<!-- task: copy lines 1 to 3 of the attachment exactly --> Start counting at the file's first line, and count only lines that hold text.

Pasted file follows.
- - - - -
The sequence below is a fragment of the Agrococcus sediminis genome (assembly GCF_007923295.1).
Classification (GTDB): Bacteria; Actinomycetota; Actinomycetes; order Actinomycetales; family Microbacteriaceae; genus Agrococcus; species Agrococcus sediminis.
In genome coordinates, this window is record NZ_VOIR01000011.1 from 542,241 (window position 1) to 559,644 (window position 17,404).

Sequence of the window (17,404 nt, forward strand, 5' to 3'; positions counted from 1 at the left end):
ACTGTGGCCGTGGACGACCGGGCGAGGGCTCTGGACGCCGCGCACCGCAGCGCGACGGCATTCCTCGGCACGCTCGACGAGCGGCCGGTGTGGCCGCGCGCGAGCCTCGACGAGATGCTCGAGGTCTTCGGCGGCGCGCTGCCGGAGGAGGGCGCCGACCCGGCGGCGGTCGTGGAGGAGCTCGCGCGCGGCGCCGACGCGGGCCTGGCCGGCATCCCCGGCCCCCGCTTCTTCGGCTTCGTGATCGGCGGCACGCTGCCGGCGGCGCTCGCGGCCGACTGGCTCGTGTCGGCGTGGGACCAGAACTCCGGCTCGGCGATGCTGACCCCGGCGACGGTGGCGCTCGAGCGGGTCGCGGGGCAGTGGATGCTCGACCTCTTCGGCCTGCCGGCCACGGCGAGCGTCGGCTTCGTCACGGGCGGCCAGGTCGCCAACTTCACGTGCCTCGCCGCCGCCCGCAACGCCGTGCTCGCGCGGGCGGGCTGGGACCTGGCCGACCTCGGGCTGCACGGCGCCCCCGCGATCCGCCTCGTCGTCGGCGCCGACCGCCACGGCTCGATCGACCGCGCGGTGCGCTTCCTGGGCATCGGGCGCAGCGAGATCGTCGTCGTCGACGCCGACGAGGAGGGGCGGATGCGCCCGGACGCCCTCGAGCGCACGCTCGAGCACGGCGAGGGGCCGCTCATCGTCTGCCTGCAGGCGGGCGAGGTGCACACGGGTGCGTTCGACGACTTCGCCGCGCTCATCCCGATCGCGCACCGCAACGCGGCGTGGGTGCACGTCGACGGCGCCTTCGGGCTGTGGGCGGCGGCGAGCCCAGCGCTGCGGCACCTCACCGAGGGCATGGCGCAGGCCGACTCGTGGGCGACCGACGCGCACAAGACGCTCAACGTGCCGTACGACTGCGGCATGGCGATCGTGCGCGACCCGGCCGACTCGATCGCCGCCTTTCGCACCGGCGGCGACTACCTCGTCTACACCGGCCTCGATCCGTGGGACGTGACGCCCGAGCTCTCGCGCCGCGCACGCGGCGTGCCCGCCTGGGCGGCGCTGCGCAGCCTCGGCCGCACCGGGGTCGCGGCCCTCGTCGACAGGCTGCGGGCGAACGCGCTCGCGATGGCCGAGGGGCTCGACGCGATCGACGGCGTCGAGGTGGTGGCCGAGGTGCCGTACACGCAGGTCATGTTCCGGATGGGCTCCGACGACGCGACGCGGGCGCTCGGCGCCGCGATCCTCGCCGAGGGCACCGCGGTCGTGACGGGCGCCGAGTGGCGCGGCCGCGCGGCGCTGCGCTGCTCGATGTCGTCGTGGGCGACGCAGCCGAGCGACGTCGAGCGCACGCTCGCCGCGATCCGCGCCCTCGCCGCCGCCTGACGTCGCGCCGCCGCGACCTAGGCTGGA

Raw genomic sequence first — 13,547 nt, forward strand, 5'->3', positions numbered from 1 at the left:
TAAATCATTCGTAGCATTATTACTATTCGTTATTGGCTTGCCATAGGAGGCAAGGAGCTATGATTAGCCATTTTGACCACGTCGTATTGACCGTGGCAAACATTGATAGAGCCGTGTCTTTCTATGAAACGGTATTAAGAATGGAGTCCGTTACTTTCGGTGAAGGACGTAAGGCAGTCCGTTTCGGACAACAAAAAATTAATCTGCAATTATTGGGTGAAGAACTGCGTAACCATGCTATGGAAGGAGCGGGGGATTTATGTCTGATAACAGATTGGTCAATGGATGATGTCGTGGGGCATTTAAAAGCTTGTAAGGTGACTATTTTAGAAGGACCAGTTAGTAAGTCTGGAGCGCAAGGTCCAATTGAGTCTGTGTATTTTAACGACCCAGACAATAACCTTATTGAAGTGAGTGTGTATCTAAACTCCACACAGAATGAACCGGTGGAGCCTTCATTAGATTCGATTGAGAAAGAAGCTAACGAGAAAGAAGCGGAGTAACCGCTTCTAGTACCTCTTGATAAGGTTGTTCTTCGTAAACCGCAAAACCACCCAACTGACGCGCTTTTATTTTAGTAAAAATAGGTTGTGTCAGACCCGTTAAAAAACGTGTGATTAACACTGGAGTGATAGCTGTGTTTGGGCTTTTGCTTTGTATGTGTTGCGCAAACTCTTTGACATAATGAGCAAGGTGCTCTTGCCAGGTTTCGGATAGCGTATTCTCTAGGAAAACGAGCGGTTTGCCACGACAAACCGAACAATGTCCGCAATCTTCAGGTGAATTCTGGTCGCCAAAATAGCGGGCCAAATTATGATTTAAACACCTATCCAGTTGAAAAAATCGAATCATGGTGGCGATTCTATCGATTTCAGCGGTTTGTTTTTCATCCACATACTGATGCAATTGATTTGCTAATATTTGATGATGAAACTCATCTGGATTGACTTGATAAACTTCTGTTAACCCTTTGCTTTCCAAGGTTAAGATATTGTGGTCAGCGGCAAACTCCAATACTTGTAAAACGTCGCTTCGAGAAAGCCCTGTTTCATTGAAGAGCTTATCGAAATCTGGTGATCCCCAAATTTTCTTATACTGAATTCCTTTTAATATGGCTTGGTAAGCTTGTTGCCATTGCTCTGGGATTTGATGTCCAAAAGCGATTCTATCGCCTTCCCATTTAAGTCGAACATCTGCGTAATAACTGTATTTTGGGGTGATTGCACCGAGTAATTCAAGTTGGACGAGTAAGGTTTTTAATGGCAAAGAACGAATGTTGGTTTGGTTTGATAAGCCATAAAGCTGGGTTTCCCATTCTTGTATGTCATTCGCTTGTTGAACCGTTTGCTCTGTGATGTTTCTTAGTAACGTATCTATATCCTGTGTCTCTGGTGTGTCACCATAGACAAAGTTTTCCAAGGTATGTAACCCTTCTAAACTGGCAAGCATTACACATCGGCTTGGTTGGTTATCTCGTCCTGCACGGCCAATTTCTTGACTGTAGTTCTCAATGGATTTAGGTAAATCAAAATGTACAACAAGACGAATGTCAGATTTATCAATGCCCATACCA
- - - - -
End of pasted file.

The sequence below is a fragment of the Agrococcus sediminis genome (assembly GCF_007923295.1).
Classification (GTDB): Bacteria; Actinomycetota; Actinomycetes; order Actinomycetales; family Microbacteriaceae; genus Agrococcus; species Agrococcus sediminis.
In genome coordinates, this window is record NZ_VOIR01000011.1 from 542,241 (window position 1) to 559,644 (window position 17,404).